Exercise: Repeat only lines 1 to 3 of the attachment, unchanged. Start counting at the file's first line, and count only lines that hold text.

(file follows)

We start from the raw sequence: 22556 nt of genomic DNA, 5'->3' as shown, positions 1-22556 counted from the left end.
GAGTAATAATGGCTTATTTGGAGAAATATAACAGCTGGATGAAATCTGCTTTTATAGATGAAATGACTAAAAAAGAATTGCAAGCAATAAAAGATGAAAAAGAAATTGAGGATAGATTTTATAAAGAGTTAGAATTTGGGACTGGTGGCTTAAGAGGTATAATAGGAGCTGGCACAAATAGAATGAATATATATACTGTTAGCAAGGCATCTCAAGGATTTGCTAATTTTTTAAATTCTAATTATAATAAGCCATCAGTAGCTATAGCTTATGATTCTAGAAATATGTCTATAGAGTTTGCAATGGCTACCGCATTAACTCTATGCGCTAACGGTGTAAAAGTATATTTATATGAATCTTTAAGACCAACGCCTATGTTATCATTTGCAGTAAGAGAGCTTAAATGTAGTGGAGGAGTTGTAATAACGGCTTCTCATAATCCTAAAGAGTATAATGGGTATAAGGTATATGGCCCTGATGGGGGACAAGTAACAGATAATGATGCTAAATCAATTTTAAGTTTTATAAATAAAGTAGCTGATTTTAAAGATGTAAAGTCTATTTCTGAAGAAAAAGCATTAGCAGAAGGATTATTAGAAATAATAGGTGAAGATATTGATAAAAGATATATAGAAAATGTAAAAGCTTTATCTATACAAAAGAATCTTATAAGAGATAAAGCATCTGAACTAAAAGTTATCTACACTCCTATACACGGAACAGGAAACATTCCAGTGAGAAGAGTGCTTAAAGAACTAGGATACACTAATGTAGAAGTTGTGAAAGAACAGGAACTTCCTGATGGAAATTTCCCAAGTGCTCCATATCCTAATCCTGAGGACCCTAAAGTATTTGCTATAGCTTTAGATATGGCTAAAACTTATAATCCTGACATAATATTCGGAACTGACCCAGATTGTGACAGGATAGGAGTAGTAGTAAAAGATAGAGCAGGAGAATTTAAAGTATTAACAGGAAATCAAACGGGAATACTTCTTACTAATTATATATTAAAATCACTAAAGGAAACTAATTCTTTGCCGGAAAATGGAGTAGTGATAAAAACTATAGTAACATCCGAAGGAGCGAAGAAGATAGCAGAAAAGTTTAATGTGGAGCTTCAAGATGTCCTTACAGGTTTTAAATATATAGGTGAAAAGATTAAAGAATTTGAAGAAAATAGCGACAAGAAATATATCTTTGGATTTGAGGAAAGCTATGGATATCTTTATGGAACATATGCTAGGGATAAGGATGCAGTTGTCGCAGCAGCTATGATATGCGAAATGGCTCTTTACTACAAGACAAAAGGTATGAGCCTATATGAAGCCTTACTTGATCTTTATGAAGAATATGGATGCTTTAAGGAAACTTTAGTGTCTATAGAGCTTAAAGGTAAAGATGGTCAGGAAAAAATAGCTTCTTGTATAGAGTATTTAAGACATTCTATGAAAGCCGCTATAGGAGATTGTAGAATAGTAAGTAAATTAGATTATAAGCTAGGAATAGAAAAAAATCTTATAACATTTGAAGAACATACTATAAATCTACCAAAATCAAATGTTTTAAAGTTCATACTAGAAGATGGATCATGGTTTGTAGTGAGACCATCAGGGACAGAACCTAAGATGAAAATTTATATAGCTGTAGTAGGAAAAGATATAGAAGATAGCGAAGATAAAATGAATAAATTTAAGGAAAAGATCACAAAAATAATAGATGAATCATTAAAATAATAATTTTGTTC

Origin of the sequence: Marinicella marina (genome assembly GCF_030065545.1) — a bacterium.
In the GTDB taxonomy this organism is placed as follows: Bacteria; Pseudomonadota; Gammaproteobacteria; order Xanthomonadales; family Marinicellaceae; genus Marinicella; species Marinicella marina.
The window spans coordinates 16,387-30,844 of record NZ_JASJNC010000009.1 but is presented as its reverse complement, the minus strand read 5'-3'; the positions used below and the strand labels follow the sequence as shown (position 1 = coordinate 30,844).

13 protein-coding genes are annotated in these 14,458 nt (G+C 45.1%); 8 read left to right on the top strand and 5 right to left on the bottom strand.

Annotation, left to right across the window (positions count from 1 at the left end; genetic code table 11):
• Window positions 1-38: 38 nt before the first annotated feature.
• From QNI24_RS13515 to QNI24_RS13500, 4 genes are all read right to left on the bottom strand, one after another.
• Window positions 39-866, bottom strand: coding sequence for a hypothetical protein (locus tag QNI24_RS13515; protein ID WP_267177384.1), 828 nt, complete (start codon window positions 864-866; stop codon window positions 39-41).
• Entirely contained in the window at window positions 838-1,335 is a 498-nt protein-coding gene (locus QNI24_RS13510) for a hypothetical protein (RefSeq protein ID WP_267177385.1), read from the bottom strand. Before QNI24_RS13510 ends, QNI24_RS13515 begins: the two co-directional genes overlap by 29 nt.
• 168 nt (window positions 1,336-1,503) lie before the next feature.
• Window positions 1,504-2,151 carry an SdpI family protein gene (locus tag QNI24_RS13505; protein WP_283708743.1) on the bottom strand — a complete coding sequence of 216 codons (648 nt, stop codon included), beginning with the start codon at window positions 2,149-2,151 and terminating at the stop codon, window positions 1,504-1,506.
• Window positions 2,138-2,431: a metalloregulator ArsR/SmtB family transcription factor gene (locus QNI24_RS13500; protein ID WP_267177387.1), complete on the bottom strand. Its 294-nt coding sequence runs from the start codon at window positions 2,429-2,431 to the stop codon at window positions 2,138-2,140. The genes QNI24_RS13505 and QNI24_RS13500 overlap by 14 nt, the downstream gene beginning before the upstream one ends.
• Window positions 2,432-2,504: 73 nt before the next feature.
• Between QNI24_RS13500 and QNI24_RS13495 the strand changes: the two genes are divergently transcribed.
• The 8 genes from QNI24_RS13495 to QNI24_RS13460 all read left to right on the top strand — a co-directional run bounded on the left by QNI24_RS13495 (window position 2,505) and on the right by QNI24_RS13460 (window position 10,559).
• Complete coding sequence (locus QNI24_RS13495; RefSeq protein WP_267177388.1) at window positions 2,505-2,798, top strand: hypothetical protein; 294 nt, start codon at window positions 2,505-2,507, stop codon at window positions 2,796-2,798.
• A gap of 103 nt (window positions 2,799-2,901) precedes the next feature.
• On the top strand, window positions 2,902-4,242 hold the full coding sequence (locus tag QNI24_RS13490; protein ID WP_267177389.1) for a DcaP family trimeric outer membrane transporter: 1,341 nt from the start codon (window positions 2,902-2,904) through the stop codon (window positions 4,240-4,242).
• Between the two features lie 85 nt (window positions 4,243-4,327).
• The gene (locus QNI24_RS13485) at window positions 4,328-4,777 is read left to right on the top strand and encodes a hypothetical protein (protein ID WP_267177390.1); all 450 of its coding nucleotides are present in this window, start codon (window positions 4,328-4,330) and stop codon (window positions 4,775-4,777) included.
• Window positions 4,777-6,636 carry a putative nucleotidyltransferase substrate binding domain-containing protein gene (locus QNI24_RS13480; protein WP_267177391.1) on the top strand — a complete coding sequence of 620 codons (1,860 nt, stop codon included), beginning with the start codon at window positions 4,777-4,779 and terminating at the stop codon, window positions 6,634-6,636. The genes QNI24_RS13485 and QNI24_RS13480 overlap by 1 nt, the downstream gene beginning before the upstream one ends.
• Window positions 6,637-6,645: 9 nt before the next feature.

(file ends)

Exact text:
We start from the raw sequence: 22556 nt of genomic DNA, 5'->3' as shown, positions 1-22556 counted from the left end.
GAGTAATAATGGCTTATTTGGAGAAATATAACAGCTGGATGAAATCTGCTTTTATAGATGAAATGACTAAAAAAGAATTGCAAGCAATAAAAGATGAAAAAGAAATTGAGGATAGATTTTATAAAGAGTTAGAATTTGGGACTGGTGGCTTAAGAGGTATAATAGGAGCTGGCACAAATAGAATGAATATATATACTGTTAGCAAGGCATCTCAAGGATTTGCTAATTTTTTAAATTCTAATTATAATAAGCCATCAGTAGCTATAGCTTATGATTCTAGAAATATGTCTATAGAGTTTGCAATGGCTACCGCATTAACTCTATGCGCTAACGGTGTAAAAGTATATTTATATGAATCTTTAAGACCAACGCCTATGTTATCATTTGCAGTAAGAGAGCTTAAATGTAGTGGAGGAGTTGTAATAACGGCTTCTCATAATCCTAAAGAGTATAATGGGTATAAGGTATATGGCCCTGATGGGGGACAAGTAACAGATAATGATGCTAAATCAATTTTAAGTTTTATAAATAAAGTAGCTGATTTTAAAGATGTAAAGTCTATTTCTGAAGAAAAAGCATTAGCAGAAGGATTATTAGAAATAATAGGTGAAGATATTGATAAAAGATATATAGAAAATGTAAAAGCTTTATCTATACAAAAGAATCTTATAAGAGATAAAGCATCTGAACTAAAAGTTATCTACACTCCTATACACGGAACAGGAAACATTCCAGTGAGAAGAGTGCTTAAAGAACTAGGATACACTAATGTAGAAGTTGTGAAAGAACAGGAACTTCCTGATGGAAATTTCCCAAGTGCTCCATATCCTAATCCTGAGGACCCTAAAGTATTTGCTATAGCTTTAGATATGGCTAAAACTTATAATCCTGACATAATATTCGGAACTGACCCAGATTGTGACAGGATAGGAGTAGTAGTAAAAGATAGAGCAGGAGAATTTAAAGTATTAACAGGAAATCAAACGGGAATACTTCTTACTAATTATATATTAAAATCACTAAAGGAAACTAATTCTTTGCCGGAAAATGGAGTAGTGATAAAAACTATAGTAACATCCGAAGGAGCGAAGAAGATAGCAGAAAAGTTTAATGTGGAGCTTCAAGATGTCCTTACAGGTTTTAAATATATAGGTGAAAAGATTAAAGAATTTGAAGAAAATAGCGACAAGAAATATATCTTTGGATTTGAGGAAAGCTATGGATATCTTTATGGAACATATGCTAGGGATAAGGATGCAGTTGTCGCAGCAGCTATGATATGCGAAATGGCTCTTTACTACAAGACAAAAGGTATGAGCCTATATGAAGCCTTACTTGATCTTTATGAAGAATATGGATGCTTTAAGGAAACTTTAGTGTCTATAGAGCTTAAAGGTAAAGATGGTCAGGAAAAAATAGCTTCTTGTATAGAGTATTTAAGACATTCTATGAAAGCCGCTATAGGAGATTGTAGAATAGTAAGTAAATTAGATTATAAGCTAGGAATAGAAAAAAATCTTATAACATTTGAAGAACATACTATAAATCTACCAAAATCAAATGTTTTAAAGTTCATACTAGAAGATGGATCATGGTTTGTAGTGAGACCATCAGGGACAGAACCTAAGATGAAAATTTATATAGCTGTAGTAGGAAAAGATATAGAAGATAGCGAAGATAAAATGAATAAATTTAAGGAAAAGATCACAAAAATAATAGATGAATCATTAAAATAATAATTTTGTTC

Origin of the sequence: Marinicella marina (genome assembly GCF_030065545.1) — a bacterium.